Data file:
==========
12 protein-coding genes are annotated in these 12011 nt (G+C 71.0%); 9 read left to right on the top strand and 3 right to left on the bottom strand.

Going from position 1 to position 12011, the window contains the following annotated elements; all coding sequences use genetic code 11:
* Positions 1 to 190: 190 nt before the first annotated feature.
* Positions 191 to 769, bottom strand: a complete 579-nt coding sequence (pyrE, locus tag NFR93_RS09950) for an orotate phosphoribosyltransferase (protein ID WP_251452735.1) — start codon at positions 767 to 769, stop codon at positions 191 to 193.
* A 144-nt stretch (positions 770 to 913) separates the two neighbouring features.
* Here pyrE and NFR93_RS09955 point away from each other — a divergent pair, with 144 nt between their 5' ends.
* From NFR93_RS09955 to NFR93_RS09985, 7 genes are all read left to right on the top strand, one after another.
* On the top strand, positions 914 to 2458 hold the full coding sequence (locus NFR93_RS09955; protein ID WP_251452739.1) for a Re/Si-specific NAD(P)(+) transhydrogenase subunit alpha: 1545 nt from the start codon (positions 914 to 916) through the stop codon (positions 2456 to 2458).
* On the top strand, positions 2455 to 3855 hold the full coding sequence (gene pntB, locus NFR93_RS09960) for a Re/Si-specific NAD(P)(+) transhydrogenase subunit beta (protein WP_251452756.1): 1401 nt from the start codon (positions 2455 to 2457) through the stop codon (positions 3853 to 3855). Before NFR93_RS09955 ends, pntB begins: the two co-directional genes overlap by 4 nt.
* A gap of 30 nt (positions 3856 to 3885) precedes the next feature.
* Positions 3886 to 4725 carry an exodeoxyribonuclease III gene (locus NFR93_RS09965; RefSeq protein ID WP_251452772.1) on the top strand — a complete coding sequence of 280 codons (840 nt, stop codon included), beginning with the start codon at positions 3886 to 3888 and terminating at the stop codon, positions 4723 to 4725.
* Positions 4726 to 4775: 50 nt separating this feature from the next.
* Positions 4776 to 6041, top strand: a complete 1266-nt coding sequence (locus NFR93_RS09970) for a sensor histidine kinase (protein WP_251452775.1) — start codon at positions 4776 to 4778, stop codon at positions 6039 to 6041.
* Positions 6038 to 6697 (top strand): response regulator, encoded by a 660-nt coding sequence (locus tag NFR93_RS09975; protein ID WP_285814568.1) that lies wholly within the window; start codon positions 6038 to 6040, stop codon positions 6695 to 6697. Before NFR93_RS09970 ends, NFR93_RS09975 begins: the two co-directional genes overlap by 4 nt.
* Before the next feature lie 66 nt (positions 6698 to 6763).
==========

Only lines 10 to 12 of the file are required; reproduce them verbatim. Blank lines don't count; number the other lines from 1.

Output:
* A gap of 30 nt (positions 3856 to 3885) precedes the next feature.
* Positions 3886 to 4725 carry an exodeoxyribonuclease III gene (locus NFR93_RS09965; RefSeq protein ID WP_251452772.1) on the top strand — a complete coding sequence of 280 codons (840 nt, stop codon included), beginning with the start codon at positions 3886 to 3888 and terminating at the stop codon, positions 4723 to 4725.
* Positions 4726 to 4775: 50 nt separating this feature from the next.